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How ventilation systems could keep coronavirus at bay

How ventilation systems could keep coronavirus at bay

about 4 years ago Empty James Thornhill

Office Building

New advice is recommending the use of ventilation and air conditioning systems in workplaces and public buildings to prevent the airborne spread of coronavirus.

Guidance from the Chartered Institute of Building Services Engineers (Cibse) recommends that systems are switched to draw in full outside air rather than operating in recirculation mode as offices and other premises gradually return to daily use after lockdown.

Operation of ventilation and air conditioning systems for extended periods of time is also recommended to improve air quality. Unoccupied buildings should continue to run their ventilation systems, although these can operate at lower speeds as long as they are not switched off completely, the guidance recommends.

The Cibse has warned building managers that an air supply rate of 10 litres per second per person is inadequate for workplaces, schools, museums, libraries, shops and other indoor public places and will not be enough to protect staff from Covid-19. It recommends between six and 15 air changes per hour compared to the usual rate of three to four.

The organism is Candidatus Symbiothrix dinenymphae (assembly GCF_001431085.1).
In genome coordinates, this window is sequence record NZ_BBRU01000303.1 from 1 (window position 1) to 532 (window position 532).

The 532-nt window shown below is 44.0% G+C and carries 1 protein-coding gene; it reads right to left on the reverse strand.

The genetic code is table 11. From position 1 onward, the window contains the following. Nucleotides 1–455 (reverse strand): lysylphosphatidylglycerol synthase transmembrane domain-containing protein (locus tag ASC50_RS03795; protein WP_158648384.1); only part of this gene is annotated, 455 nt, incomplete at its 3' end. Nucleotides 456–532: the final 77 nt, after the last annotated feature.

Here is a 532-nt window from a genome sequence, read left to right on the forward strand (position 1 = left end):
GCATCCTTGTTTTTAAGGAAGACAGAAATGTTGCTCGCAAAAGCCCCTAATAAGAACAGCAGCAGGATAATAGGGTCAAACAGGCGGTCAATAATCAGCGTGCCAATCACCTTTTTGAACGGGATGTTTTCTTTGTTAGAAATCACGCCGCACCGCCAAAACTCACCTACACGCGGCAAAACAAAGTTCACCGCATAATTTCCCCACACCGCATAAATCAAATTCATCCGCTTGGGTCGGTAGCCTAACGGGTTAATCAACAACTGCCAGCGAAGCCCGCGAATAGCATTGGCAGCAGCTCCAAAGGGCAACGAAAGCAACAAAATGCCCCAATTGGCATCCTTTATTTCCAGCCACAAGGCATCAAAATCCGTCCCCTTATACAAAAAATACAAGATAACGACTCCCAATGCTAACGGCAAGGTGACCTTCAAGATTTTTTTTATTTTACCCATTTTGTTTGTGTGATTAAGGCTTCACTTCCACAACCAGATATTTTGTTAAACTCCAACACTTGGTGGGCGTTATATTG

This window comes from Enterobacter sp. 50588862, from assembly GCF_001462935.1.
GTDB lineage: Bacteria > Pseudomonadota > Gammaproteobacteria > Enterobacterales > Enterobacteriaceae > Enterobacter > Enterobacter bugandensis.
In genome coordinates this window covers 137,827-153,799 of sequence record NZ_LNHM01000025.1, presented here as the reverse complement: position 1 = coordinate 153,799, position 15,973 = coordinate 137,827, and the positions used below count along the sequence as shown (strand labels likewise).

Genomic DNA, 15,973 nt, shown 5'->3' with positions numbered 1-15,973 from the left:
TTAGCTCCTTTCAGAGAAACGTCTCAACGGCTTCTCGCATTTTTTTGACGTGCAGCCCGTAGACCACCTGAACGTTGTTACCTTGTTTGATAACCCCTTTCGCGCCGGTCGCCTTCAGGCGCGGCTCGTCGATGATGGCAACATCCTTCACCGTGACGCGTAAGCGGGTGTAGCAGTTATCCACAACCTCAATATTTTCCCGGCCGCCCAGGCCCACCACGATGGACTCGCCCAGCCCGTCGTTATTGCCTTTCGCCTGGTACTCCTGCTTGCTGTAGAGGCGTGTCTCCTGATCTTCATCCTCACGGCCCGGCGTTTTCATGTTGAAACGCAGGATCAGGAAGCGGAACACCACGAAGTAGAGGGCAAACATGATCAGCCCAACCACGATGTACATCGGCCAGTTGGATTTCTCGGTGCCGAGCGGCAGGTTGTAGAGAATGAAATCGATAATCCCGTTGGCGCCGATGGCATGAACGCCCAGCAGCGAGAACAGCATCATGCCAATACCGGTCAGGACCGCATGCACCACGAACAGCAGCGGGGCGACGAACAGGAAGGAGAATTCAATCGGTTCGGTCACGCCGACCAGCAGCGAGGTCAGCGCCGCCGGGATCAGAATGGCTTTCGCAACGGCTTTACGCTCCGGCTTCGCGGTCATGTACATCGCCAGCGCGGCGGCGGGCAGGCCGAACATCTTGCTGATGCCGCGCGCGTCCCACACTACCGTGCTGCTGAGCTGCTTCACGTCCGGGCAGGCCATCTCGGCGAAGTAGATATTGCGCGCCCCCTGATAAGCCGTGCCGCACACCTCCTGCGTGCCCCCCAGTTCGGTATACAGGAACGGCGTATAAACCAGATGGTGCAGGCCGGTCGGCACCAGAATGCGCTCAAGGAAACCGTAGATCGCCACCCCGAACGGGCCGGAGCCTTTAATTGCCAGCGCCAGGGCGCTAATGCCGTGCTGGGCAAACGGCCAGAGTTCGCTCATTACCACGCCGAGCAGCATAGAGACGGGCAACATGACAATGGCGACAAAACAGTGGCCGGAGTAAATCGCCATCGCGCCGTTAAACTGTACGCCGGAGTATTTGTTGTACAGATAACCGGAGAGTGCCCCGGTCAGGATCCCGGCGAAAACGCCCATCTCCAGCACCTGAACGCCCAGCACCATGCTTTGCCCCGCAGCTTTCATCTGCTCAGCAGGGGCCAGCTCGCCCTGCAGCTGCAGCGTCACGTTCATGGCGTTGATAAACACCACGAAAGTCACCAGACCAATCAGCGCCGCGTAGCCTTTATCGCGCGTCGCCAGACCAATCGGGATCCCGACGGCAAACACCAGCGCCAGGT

Cibse also advises 40% minimum humidity as air that is too dry can result in a higher rate of evaporation from the mucus membranes which can increase the risk of infection.

However, there is a recognition that whereas cool and even slightly draughty conditions may be tolerated in spring and summer, they could lead to the ventilation systems being switched off by staff in the autumn and winter. It recommends information and training for employees so that they understand the role of ventilation and air conditioning in combatting the spread of the virus.

Other industry experts have highlighted the important role of ventilation in reducing virus spread. Improving filtration and keeping systems well maintained are seen as being key to this, according to HVAC manufacturers. Some have pointed out that certain ventilation systems such as Mechanical Ventilation and Heat Recovery (MVHR) and Demand Energy Recovery Ventilation (D-ERV) are particularly effective in extracting harmful pollutants and filtering outside air to remove harmful airborne bacteria and particles. They advise that the first step for all building managers should therefore be to have their systems fully serviced and the filters checked and replaced where necessary.